Coffee is a major crop in the world, with Arabica representing 70% of global production and robusta representing 30%. Both species are cultivated in the Amazon, with elite coffee varieties coming from arabica trees grown under shade at optimum altitudes. In the Andes, arabica is the predominant cultivar, with Colombia being the third largest producer. Peru is the largest producer of arabica in the Amazon, followed by Bolivia and Ecuador. Robusta coffee was once widely cultivated in Amazonian Ecuador but has been sporadically cultivated in lowland Peru and Chiquitania Bolivia.
In Peru, coffee is cultivated on small farms that also produce food crops and livestock, with over 85% of production originating on 150,000 family farms. Family labor is key to its success, as it allows small farmers to absorb price fluctuations but also limits their ability to expand production. Commercial farms cultivating larger extensions obtain better yields but are exposed to greater price risk from international markets.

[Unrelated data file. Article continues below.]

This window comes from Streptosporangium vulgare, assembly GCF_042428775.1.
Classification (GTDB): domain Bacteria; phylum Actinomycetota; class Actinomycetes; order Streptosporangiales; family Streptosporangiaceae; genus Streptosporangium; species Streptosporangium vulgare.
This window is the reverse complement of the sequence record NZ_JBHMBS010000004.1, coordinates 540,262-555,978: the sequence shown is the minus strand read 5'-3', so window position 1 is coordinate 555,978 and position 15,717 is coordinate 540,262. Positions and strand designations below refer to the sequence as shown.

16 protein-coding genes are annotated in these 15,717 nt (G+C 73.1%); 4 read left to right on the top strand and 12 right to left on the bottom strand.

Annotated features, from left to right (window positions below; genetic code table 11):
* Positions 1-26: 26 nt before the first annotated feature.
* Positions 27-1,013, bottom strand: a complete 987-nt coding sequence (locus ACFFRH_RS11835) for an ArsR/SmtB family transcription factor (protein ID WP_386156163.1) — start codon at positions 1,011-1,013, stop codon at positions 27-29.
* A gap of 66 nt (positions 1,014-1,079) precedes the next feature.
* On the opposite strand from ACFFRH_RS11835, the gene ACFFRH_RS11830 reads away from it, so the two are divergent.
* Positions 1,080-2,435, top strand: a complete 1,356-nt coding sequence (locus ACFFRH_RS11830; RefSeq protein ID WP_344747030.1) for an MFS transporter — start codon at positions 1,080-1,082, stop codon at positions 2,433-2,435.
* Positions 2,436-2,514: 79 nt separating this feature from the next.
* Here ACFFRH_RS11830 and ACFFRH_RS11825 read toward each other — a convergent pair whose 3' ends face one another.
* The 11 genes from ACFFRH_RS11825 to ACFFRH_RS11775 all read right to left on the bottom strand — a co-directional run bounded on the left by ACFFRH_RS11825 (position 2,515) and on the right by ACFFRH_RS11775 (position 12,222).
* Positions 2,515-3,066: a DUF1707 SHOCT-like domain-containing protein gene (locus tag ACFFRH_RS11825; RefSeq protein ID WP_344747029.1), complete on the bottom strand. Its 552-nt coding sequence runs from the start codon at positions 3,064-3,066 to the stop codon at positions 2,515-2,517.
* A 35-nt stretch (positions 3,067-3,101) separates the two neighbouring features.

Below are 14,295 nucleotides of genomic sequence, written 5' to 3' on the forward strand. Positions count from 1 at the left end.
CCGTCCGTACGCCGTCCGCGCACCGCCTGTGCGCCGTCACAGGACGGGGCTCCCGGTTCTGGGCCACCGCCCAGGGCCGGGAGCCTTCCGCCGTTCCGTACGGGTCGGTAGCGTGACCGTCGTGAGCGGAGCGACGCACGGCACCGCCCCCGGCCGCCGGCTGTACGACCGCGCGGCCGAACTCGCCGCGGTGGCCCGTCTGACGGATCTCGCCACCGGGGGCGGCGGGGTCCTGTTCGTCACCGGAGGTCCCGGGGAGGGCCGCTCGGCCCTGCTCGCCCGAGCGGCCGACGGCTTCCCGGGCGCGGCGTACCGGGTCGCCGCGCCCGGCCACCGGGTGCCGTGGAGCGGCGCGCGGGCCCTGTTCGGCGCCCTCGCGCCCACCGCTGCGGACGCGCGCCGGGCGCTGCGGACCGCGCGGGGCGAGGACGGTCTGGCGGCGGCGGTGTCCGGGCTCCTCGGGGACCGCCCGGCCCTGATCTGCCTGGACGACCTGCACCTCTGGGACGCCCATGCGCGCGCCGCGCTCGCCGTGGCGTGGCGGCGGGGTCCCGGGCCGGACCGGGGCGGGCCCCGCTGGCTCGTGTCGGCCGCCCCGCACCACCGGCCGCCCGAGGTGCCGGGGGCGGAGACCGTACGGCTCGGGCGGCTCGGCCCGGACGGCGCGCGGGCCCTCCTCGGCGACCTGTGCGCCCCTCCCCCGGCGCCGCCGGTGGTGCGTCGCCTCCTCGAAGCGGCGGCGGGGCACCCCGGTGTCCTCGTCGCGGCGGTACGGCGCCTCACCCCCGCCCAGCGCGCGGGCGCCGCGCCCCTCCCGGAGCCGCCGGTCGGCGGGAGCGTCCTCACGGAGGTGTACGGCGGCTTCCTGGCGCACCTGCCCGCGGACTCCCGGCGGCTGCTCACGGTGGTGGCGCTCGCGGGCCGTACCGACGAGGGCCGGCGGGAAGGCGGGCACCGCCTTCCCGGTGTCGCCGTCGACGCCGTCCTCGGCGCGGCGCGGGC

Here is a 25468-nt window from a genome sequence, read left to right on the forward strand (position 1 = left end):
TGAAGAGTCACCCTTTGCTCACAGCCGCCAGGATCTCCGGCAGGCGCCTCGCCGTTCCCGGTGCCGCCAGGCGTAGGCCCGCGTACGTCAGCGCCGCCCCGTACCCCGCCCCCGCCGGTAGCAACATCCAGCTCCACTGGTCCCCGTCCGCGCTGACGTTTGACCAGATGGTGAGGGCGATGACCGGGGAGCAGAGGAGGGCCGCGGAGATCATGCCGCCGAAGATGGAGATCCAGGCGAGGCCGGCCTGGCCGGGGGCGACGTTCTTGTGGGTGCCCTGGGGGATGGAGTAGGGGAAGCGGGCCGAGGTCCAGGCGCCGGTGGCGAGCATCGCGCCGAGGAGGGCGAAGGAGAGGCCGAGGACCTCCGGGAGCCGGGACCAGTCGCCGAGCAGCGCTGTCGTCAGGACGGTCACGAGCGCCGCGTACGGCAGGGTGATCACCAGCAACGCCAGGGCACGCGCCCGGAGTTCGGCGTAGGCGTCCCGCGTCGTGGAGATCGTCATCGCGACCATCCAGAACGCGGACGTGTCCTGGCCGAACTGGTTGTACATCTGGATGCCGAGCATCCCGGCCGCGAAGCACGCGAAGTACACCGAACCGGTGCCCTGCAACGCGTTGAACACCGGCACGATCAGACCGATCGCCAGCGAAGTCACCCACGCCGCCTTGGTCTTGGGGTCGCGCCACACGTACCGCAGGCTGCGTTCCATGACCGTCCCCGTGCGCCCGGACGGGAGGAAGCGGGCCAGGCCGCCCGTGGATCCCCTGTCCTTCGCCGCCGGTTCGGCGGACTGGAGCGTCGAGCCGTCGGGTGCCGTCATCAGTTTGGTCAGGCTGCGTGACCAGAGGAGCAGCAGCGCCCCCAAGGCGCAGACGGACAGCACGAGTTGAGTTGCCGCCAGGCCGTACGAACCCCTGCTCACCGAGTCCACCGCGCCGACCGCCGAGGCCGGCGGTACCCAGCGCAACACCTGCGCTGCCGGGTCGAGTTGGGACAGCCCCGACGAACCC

The coffee industry in Brazil generates about 25% of global coffee production, with Arabica being the main crop. The Brazilian coffee industry generates about 25% of global coffee production, with Arabica being the main crop in Paraná, São Paolo, and Minas Gerais. Rondônia, Brazil, is the main producer of robusta varieties, contributing about $150 million annually in gross revenues.
The global coffee market has experienced significant changes over the last decade, with global demand for mass-market coffees increasing due to changes in consumer preferences in tea-drinking nations like China and increased consumption of elite coffees. Peru and other Andean countries are focusing on the elite coffee market, and many producers are adding value to their production by embracing certification and organic production paradigms.
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